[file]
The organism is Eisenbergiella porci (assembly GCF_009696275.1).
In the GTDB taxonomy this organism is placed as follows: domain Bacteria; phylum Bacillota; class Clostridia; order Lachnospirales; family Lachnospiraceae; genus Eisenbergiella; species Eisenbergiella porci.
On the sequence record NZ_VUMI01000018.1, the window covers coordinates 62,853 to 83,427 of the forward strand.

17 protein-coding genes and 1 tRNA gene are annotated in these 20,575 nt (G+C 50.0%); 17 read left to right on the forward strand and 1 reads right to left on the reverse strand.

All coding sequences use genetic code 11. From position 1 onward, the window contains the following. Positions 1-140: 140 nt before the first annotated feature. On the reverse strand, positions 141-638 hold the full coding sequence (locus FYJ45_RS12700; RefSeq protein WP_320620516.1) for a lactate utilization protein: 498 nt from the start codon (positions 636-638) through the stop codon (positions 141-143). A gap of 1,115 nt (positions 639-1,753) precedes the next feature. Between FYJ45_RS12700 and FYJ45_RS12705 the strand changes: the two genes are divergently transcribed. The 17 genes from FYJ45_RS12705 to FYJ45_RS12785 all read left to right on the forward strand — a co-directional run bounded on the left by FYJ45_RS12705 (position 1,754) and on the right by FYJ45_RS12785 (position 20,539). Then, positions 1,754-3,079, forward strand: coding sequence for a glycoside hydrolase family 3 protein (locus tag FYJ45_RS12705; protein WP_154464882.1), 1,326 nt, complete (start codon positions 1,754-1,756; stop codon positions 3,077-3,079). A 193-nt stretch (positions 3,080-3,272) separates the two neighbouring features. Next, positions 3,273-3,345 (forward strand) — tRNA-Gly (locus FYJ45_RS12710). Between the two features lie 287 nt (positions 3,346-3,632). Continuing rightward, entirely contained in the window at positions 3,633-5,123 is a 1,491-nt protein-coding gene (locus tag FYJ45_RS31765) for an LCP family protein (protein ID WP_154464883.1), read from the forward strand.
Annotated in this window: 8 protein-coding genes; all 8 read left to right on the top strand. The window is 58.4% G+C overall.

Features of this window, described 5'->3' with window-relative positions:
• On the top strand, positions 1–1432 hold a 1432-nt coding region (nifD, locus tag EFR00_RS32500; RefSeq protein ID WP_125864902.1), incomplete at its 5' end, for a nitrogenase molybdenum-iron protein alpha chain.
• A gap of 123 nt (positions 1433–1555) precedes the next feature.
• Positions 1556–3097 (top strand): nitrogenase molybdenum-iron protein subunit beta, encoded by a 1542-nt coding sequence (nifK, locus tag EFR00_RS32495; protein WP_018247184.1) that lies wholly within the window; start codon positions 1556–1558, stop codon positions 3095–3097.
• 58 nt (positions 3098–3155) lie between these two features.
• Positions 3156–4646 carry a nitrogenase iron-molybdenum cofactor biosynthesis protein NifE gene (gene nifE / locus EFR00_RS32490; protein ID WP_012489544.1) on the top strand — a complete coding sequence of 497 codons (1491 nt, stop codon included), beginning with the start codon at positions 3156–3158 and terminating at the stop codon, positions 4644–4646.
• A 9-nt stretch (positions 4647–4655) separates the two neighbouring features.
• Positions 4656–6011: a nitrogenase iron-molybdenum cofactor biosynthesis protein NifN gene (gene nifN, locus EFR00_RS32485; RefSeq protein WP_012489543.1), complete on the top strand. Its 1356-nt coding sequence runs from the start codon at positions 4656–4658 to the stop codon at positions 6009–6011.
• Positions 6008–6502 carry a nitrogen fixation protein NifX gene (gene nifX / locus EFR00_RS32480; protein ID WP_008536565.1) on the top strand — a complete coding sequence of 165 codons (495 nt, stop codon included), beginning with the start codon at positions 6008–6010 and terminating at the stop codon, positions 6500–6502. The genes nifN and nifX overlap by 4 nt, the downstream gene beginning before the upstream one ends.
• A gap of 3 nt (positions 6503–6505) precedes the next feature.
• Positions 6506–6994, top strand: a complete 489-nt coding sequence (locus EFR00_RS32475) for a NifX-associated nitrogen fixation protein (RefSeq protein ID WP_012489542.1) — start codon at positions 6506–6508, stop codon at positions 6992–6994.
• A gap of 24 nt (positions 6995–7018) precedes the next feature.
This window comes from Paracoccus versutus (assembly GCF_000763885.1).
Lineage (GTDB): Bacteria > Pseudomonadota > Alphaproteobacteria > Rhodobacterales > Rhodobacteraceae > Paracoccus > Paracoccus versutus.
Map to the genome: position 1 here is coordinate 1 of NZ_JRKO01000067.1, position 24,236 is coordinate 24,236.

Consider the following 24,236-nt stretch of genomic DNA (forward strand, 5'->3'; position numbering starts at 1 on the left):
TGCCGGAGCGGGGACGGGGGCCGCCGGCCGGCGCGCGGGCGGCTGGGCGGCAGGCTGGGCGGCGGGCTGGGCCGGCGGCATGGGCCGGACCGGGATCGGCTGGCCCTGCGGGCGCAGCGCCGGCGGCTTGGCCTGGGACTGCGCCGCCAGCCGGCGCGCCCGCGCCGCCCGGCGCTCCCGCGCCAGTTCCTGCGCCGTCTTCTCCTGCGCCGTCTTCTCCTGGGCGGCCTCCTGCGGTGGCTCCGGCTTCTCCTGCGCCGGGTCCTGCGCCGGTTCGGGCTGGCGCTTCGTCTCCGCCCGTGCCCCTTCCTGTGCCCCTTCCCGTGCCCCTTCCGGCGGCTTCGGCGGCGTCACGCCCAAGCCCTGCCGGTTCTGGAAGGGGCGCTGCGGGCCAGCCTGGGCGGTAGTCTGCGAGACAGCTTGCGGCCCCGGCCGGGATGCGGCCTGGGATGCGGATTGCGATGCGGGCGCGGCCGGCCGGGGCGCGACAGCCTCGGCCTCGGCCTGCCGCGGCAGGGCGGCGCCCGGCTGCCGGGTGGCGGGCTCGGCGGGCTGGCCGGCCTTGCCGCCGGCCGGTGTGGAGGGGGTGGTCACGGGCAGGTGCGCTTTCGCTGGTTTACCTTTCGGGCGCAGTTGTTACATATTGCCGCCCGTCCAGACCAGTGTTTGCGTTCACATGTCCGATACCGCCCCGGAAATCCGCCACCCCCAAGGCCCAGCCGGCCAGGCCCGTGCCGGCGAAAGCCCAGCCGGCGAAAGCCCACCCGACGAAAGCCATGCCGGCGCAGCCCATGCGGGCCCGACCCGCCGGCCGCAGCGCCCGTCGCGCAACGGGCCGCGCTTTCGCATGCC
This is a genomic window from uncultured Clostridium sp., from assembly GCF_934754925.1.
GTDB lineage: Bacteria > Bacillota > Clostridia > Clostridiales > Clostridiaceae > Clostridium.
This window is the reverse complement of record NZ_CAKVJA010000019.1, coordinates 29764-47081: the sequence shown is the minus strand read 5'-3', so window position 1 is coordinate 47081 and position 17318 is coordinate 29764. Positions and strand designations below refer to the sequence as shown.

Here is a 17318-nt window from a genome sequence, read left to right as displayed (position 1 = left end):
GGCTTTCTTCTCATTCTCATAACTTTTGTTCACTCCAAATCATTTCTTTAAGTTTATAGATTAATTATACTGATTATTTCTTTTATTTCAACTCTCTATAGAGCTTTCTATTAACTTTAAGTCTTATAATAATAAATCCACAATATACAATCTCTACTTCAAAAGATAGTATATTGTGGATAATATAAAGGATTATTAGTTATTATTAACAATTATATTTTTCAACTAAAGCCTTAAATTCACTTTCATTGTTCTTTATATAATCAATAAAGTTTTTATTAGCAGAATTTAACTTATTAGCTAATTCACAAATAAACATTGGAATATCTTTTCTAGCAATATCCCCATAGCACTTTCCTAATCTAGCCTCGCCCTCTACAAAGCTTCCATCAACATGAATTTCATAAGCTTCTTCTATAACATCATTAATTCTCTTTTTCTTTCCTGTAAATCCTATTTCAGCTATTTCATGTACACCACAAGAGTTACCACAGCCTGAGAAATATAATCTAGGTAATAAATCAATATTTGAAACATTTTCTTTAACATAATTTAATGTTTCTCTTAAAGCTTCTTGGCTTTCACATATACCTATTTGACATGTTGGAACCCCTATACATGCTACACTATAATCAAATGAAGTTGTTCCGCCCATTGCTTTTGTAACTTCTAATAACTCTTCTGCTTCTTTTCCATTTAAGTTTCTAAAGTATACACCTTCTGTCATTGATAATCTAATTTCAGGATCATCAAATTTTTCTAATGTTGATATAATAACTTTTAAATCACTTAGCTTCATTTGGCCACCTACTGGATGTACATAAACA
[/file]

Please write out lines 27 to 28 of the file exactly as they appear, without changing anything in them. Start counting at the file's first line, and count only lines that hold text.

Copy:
Here is a 17318-nt window from a genome sequence, read left to right as displayed (position 1 = left end):
GGCTTTCTTCTCATTCTCATAACTTTTGTTCACTCCAAATCATTTCTTTAAGTTTATAGATTAATTATACTGATTATTTCTTTTATTTCAACTCTCTATAGAGCTTTCTATTAACTTTAAGTCTTATAATAATAAATCCACAATATACAATCTCTACTTCAAAAGATAGTATATTGTGGATAATATAAAGGATTATTAGTTATTATTAACAATTATATTTTTCAACTAAAGCCTTAAATTCACTTTCATTGTTCTTTATATAATCAATAAAGTTTTTATTAGCAGAATTTAACTTATTAGCTAATTCACAAATAAACATTGGAATATCTTTTCTAGCAATATCCCCATAGCACTTTCCTAATCTAGCCTCGCCCTCTACAAAGCTTCCATCAACATGAATTTCATAAGCTTCTTCTATAACATCATTAATTCTCTTTTTCTTTCCTGTAAATCCTATTTCAGCTATTTCATGTACACCACAAGAGTTACCACAGCCTGAGAAATATAATCTAGGTAATAAATCAATATTTGAAACATTTTCTTTAACATAATTTAATGTTTCTCTTAAAGCTTCTTGGCTTTCACATATACCTATTTGACATGTTGGAACCCCTATACATGCTACACTATAATCAAATGAAGTTGTTCCGCCCATTGCTTTTGTAACTTCTAATAACTCTTCTGCTTCTTTTCCATTTAAGTTTCTAAAGTATACACCTTCTGTCATTGATAATCTAATTTCAGGATCATCAAATTTTTCTAATGTTGATATAATAACTTTTAAATCACTTAGCTTCATTTGGCCACCTACTGGATGTACATAAACA